On a fine autumn day, a writer goes out to prune his vines. In his mind, an anxious chatter of thought: “These were vicious, unpredictable times… his friends were being snatched away: it was like a field being weeded.” Stooping to tend his vineyard, he finds a bunch of grapes hidden beneath a leaf: “bright-red berries, as tiny as dewdrops, so that they looked more like a pretty toy than fruit”. For some time he has been “nurturing the idea for a book: the story of a beautiful slave-girl who became the wife of three khans”. Now, with the discovery of the hidden grapes comes a sudden clarity: “He knew how to begin his book.” It will be his best yet, he promises himself. A task for the cold months of winter.
But there would be no book – or not in the form that its original author envisaged. On 31 December 1937, as the Uzbek writer Abdulla Qodiriy was preparing to celebrate the New Year with his family, the NKVD (Communist secret police) broke into his home, ransacked his possessions and took him to prison, where he was repeatedly interrogated and beaten.
Qodiriy was a vastly popular pioneer of 20th-century Uzbek fiction. His debut, Days Gone By, was the first full-length Uzbek novel. His works were recited in tea-houses, and parents named their daughters after his heroines. On 4 October 1938 he was executed, together with the flower of Uzbek intelligentsia, including the equally beloved poet, Cho‘lpon. Qodiriy had predicted that his third novel, Emir Umar’s Slave Girl, would be so beautiful “that people will stop reading my previous books”, but his manuscripts were confiscated and destroyed, and no trace of the novel remains.
Qodiriy is the subject of Hamid Ismailov’s latest novel, The Devils’ Dance. Ismailov is an Uzbek novelist, poet and journalist who was forced to flee Uzbekistan in 1992 and now works at the BBC World Service. His writing remains banned in his native country. His new novel – the title of which comes from one of Qodiriy’s early short stories – is an intricate mixture of fact and fiction, which weaves together an account of Qodiriy’s imprisonment and death with a reimagining of his lost manuscript.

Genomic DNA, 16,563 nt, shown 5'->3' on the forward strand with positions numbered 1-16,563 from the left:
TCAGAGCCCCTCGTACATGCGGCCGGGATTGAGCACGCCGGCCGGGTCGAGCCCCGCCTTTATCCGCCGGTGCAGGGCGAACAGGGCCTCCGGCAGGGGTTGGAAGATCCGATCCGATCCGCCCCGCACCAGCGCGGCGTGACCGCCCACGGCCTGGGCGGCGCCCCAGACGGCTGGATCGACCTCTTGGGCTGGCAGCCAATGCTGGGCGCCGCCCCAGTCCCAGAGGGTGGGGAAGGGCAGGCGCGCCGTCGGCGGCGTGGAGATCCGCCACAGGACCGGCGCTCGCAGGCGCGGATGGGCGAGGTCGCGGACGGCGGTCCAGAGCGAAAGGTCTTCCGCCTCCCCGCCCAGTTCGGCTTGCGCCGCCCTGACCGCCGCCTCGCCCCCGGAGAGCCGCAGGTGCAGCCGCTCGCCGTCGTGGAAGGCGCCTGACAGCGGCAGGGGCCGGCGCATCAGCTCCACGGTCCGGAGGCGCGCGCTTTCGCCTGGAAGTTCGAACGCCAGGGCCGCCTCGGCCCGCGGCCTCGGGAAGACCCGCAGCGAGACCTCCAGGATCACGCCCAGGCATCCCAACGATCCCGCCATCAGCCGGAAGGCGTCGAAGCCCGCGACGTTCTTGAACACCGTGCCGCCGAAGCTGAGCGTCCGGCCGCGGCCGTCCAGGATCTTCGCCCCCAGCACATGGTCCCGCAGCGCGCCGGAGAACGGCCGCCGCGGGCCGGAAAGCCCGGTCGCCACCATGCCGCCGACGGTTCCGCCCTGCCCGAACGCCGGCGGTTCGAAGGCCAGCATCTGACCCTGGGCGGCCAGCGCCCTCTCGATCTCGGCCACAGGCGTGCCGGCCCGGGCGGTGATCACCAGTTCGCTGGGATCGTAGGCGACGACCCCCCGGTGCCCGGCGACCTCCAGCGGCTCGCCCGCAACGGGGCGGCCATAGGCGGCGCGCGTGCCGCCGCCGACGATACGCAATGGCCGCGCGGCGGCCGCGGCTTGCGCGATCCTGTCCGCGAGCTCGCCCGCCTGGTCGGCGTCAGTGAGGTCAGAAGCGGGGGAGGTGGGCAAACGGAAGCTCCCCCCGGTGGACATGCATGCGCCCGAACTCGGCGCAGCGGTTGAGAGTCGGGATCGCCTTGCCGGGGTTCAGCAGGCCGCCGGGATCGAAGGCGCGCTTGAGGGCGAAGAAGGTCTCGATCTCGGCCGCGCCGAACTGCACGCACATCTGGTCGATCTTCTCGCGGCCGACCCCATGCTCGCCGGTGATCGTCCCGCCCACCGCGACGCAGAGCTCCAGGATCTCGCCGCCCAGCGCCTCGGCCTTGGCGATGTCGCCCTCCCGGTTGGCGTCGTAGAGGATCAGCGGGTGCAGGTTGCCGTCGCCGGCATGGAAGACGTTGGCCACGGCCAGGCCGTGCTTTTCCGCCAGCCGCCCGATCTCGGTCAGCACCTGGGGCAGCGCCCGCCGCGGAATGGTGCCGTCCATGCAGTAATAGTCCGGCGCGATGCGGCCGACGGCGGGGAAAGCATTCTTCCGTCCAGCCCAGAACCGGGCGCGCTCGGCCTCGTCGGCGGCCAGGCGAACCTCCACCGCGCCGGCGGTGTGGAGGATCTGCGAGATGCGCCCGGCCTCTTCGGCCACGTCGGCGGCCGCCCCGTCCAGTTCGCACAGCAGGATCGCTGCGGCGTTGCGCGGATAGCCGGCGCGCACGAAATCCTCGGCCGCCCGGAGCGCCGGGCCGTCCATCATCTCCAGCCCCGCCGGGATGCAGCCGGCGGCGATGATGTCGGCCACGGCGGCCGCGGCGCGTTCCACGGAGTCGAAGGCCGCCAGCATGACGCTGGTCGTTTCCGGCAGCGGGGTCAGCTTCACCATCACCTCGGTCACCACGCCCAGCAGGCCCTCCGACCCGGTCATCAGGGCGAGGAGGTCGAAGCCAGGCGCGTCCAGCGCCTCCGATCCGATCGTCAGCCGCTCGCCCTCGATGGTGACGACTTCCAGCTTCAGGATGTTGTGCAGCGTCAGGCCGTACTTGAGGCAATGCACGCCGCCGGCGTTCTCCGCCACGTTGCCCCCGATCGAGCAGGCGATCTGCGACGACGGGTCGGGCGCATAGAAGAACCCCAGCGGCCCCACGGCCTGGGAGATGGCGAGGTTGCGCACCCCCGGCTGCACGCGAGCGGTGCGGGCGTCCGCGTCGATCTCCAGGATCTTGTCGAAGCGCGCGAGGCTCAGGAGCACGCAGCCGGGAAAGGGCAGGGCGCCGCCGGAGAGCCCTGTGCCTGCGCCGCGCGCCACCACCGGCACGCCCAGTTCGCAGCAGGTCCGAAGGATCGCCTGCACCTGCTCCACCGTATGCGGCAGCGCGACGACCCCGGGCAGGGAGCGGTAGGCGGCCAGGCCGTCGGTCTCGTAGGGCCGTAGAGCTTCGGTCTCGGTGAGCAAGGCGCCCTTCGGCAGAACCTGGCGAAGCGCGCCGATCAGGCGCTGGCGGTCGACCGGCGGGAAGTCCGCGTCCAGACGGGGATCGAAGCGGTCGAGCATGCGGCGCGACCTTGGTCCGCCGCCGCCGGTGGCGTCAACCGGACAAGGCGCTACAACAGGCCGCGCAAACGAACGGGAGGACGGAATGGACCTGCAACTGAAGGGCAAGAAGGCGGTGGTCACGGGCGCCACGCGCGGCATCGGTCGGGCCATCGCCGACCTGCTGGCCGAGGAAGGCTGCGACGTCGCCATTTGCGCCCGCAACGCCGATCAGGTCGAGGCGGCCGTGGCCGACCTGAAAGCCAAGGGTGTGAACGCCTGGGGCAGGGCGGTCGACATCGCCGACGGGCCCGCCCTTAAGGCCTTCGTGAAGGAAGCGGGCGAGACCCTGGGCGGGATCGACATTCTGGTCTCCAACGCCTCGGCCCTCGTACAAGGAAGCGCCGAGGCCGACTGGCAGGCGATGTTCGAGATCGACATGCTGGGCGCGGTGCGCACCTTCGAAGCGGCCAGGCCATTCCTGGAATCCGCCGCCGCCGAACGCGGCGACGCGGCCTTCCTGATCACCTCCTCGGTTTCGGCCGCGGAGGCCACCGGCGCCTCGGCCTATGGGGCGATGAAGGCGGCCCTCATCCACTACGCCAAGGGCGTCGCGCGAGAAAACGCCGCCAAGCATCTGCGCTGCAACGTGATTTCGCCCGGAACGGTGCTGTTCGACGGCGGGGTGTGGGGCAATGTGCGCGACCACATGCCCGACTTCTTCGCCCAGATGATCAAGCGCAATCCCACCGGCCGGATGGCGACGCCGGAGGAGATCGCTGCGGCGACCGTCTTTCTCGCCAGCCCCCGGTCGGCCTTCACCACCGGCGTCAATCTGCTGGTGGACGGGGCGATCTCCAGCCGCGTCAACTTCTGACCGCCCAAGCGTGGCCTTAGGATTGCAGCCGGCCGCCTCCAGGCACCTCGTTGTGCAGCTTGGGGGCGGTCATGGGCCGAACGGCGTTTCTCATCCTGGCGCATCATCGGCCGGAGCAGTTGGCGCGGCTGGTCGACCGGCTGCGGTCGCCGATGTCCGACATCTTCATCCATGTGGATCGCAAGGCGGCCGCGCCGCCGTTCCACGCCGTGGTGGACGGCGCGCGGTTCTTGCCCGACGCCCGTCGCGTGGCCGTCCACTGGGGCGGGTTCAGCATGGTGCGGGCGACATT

In The Devils’ Dance, Qodiriy devotes his time in prison to planning the novel he had intended to write. The story of Oyxon, a simple girl cursed with a fatal beauty that makes her a reluctant but irresistible object of desire to three khans, is set in the early 19th century, at the time of the Great Game. The struggle between Britain and Russia for influence in the warring khanates of central Asia took place in an atmosphere of terror, violent shifts of power and summary execution – including the beheading in 1842 of two British emissaries on the orders of Oyxon’s husband, Nasrullah Khan.
In an indispensable afterword, Ismailov’s admirable translator, Donald Rayfield, writes that Uzbek, like English, offers a “choice between ‘low’ or ‘high’ styles”. Here the tension between the brutal confinement of Qodiriy’s prison existence and the freedom of his imagination is emphasised by the contrast between the colloquial realism of his biographical narrative and the poetic language of Oyxon’s story, which echoes the highly perfumed 19th-century translations of One Thousand and One Nights.
Poetry flourished at the courts of the khans, where it offered an eloquent medium for women to articulate desires and emotions inexpressible by other means. The 19th-century female Uzbek poets Uvaysiy and Nodira – whose poetry, together with that of Qodiriy’s contemporary Cho‘lpon, makes frequent appearances in the text – play prominent roles in the story of Oyxon. She is portrayed as the author of a lost collection of poems in which “all the secrets of a woman’s life would be revealed”. As the parallel tragedies of Qodiriy and Oyxon unfold, the distance between writer and written, real and imagined, life and poetry, narrows until in the final, devastating pages of the novel, they merge to become indistinguishable.
“Who will there be to write history for us?” demands one of Qodiriy’s cellmates, shortly before their execution. The answer lies in these pages with their poetic, implacable insistence that tyranny in any era, however brutal, capricious and destructive, is no match for the power of the imagination. Handcuffed on their way to the firing squad, Qodiriy and his comrades recite a final defiant verse. “What seemed to be a simple poem had become the language of birds, the song of a nation, the sorrow of their land.”
The Devils’ Dance
Translated by Donald Rayfield
Tilted Axis Press, 200pp, £9.99
This article appears in the 11 Apr 2018 issue of the New Statesman, Syria’s world war